The problem – in 2008 i went shopping for a 4wd or awd truck with a tacoma or ridgeline in mind. wound up with a full size 380 HP crew cab tundra which was $10,000 dollars cheaper than the tacoma or ridgeline. i get dirty looks from sierra club people, which is a problem, since i am a member of the sierra club. other than that, happy with my purchase.
    gas mileage is fairly close to a mid size, is actually better than a frontier. have close to 90K miles on it now. only repairs are water pump leaked, a belt, some recall stuff with gas pedal.

    • 0 avatar
      Drzhivago138

      “[G]as mileage is fairly close to a mid size, is actually better than a frontier.”

      What engine is in your Tundra?

      • 0 avatar
        gtemnykh

        By the “380hp” I’d say the 5.7. I recall reading some early 5.7 (and early 4.6L) trucks having water pump issues as the miles crept up to 100k. Depending on use, I could see a careful driver eking out close to 18mpg in slower highway/suburban driving from a 5.7 Tundra. I coaxed out 20mpg indicated out of a 5.7L on a test drive, driving quite sedately, basically matching my 3.4L 4Runner driven in a similar manner. Pre-redacted EPA MPG estimate on my 4Runner is 16/19, more or less matching what a current-methodology 5.7 Tundra gets (13c/17h).

  • avatar
    FreedMike

    Over $40,000 for a “mini” truck.

    Jesus wept.

    • 0 avatar
      JimZ

      surely you’re not shocked that adding options to a vehicle makes its price go up. Did you know that loading up a Focus Titanium makes it more expensive than a base Fusion S?

    • 0 avatar
      Drzhivago138

      Who said it was mini? Certainly not the marketers. Come to think of it, the only vehicles that can properly be called “minitrucks” are ’70s compacts, which were only available as RCSB with a long (7′) bed optional. The first crop of domestic compacts in the early ’80s (Ranger, S-10/S-15) and their subsequent import competitors were a half-size above, going by vehicle width.

    • 0 avatar
      Click REPLY to reload page

      What did the custodian do before he mopped the floor?

      Jesus swept!

  • avatar
    zip89123

    It’s too damn expensive. No reason to buy this when I can fill a Hemi with a larger bed for decades and purchase it for $15K less.

  • avatar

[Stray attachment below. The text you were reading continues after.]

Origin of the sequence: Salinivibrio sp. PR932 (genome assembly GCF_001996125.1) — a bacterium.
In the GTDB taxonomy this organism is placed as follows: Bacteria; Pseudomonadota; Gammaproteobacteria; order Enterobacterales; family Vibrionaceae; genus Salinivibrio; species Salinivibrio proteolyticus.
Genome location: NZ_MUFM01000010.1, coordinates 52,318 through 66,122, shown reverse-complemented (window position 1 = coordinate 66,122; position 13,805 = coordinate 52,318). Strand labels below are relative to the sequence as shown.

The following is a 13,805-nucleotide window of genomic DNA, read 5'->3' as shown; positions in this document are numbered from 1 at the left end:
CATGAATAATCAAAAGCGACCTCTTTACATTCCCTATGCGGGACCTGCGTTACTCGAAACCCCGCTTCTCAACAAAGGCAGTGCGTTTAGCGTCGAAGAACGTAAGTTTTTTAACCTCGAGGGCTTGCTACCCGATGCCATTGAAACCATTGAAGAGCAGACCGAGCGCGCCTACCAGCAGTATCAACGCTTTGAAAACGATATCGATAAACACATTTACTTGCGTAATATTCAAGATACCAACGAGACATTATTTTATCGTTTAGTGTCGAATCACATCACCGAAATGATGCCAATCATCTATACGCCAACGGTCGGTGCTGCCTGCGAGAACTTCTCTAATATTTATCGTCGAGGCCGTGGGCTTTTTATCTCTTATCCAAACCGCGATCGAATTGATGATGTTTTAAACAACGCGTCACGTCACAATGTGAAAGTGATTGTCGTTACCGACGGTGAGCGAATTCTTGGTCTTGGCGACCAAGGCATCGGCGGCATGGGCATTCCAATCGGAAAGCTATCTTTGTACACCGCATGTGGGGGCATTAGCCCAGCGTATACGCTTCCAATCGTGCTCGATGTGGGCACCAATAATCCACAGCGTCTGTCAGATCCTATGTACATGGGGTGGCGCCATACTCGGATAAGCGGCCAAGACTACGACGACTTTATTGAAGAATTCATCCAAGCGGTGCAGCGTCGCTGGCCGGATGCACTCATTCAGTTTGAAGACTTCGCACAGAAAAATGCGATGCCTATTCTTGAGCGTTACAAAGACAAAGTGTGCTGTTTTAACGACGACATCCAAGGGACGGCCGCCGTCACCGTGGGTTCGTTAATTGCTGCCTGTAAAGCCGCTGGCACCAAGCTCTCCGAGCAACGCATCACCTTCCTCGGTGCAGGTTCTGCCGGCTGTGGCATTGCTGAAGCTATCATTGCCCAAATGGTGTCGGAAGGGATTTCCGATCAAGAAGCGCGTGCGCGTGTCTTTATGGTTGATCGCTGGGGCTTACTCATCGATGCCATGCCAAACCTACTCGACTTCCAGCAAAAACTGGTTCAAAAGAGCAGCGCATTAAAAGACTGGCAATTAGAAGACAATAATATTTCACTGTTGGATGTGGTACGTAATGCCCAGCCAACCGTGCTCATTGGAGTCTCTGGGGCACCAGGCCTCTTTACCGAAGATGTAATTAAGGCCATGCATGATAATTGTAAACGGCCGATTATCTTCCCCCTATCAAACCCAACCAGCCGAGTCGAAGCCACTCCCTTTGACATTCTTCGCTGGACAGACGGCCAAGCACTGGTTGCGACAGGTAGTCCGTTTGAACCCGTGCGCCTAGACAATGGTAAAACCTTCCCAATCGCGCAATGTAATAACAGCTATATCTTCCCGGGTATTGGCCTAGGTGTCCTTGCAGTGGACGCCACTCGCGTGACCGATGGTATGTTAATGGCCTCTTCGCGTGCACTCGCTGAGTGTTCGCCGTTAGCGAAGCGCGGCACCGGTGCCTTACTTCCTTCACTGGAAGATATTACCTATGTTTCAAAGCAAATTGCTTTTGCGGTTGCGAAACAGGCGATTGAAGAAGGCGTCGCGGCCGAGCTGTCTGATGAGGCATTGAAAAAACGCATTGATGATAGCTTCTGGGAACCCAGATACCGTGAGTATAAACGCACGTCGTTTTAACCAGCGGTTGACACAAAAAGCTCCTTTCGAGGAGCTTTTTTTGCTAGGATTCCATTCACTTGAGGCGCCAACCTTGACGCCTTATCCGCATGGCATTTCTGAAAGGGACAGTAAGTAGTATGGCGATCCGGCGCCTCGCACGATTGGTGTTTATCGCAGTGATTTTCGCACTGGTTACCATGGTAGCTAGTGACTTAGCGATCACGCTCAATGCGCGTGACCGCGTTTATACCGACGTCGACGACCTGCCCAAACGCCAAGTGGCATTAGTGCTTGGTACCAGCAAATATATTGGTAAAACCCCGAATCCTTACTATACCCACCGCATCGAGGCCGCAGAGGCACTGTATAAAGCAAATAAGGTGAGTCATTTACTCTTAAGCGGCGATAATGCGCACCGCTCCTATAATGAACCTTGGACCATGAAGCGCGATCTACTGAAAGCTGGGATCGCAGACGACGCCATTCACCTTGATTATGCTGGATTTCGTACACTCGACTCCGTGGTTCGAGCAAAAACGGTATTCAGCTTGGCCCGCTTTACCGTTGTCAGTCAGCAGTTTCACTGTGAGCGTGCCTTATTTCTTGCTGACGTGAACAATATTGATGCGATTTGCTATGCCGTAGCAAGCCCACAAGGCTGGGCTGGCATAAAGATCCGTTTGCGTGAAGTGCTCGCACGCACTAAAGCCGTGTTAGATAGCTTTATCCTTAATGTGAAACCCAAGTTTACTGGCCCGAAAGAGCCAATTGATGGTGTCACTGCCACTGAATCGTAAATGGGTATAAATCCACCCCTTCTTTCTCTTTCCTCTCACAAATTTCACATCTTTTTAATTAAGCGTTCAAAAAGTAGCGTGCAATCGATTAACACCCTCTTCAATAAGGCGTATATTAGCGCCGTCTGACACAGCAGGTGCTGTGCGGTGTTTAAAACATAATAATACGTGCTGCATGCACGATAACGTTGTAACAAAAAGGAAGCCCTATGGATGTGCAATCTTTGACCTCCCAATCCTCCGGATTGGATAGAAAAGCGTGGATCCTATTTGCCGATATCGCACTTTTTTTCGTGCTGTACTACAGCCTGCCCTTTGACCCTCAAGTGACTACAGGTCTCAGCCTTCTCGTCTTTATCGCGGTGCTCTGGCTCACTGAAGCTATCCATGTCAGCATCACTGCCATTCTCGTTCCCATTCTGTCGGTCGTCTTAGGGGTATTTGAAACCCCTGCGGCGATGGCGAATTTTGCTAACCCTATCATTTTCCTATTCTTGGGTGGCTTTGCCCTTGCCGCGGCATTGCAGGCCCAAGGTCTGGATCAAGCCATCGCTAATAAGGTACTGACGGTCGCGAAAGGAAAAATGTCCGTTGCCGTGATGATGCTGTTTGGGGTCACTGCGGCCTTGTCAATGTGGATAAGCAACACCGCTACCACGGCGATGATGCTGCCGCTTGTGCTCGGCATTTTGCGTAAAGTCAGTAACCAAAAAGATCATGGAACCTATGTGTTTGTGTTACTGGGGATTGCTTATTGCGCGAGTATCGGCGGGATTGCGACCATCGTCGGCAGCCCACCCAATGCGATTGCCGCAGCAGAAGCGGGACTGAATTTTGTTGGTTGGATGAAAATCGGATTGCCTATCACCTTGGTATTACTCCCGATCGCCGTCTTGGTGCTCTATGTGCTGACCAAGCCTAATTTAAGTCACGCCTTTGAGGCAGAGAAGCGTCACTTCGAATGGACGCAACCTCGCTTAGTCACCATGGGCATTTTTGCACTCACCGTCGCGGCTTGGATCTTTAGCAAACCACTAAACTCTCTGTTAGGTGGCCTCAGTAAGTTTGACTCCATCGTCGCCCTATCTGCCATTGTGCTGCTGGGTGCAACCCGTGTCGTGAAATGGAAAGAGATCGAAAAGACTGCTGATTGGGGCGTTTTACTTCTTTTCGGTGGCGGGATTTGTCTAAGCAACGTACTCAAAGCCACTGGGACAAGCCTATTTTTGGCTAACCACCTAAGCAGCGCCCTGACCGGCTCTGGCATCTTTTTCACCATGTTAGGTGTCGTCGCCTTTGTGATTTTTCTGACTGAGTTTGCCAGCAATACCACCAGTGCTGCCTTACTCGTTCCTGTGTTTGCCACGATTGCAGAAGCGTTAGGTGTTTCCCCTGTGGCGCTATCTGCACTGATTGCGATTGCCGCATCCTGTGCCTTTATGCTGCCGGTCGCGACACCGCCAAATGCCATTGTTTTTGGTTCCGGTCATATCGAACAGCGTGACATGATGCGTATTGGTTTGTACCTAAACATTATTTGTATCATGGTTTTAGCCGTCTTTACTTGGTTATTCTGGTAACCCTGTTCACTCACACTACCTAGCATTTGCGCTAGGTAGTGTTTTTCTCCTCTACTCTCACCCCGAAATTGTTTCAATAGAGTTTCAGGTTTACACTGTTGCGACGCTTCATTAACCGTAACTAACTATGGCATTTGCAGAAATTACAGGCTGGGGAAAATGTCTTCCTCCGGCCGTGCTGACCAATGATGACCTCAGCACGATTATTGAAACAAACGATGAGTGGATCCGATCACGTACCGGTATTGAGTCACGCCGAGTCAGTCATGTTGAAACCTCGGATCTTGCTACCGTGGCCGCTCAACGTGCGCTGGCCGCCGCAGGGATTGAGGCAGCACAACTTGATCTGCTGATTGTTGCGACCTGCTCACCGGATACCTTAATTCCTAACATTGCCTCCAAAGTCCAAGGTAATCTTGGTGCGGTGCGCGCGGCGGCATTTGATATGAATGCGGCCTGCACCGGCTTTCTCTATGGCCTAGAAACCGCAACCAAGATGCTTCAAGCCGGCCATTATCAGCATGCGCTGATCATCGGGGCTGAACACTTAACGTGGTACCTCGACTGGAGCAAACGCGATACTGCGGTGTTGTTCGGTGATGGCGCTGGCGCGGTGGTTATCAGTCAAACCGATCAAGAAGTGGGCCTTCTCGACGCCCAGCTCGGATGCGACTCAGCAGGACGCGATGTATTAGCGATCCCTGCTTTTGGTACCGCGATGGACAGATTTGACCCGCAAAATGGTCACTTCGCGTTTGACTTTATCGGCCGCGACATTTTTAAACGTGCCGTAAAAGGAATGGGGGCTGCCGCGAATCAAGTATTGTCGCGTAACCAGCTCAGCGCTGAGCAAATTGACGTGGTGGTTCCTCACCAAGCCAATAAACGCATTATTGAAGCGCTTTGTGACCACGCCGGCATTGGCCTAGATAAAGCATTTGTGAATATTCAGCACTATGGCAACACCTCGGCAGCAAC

TCragg

    I could have written this article myself, having taken delivery of a 2017 Colorado crew cab, short-box, Z71 diesel three weeks ago. I looked at the Canyon, but liked the styling of the Chev better. As a first-time truck buyer, I wanted something that would fit in my garage, tow my 4,000 lb hybrid travel trailer, fit four people in at least reasonable comfort, and not be a beast to drive for the 90% of the time when I am not towing (and get fuel economy comparable to a small car to boot). As a former VW diesel owner, I was comfortable with the diesel option, and frankly the only reason I chose the GM truck over the Ridgeline was the availability of the diesel and the higher tow rating. As one of the posters mentioned, it had better sound like a diesel for what I paid for it, and on that note, it delivers. I have just over 1000 km on it, and I am impressed so far. I had not owned a GM vehicle since I ditched my ’87 Celebrity (I have no A-car love). The truck is refined where it should be and trucky where it should be. My purchase clearly puts me in the truck-buying minority, but I’m OK with that.

  • avatar
    legacygt

    The trick for GM here is to change the order of the three steps. They are in a position where when Step 1 is “midsize” and Step 2 is “diesel” then Step 3 has to be “Canyon.” Not a bad position to be in if you can convince buyers that the first two steps make sense. To me, they only make sense if they can get the value proposition right and pricing here is a problem. They can help this a lot if they can get the diesel available on some lower trim Canyons.

  • avatar
    eggsalad

    Oddly, while Chevy and GMC offer this truck in a “Work Truck” trim, you can’t get the “work engine” i.e. Diesel, in that trim.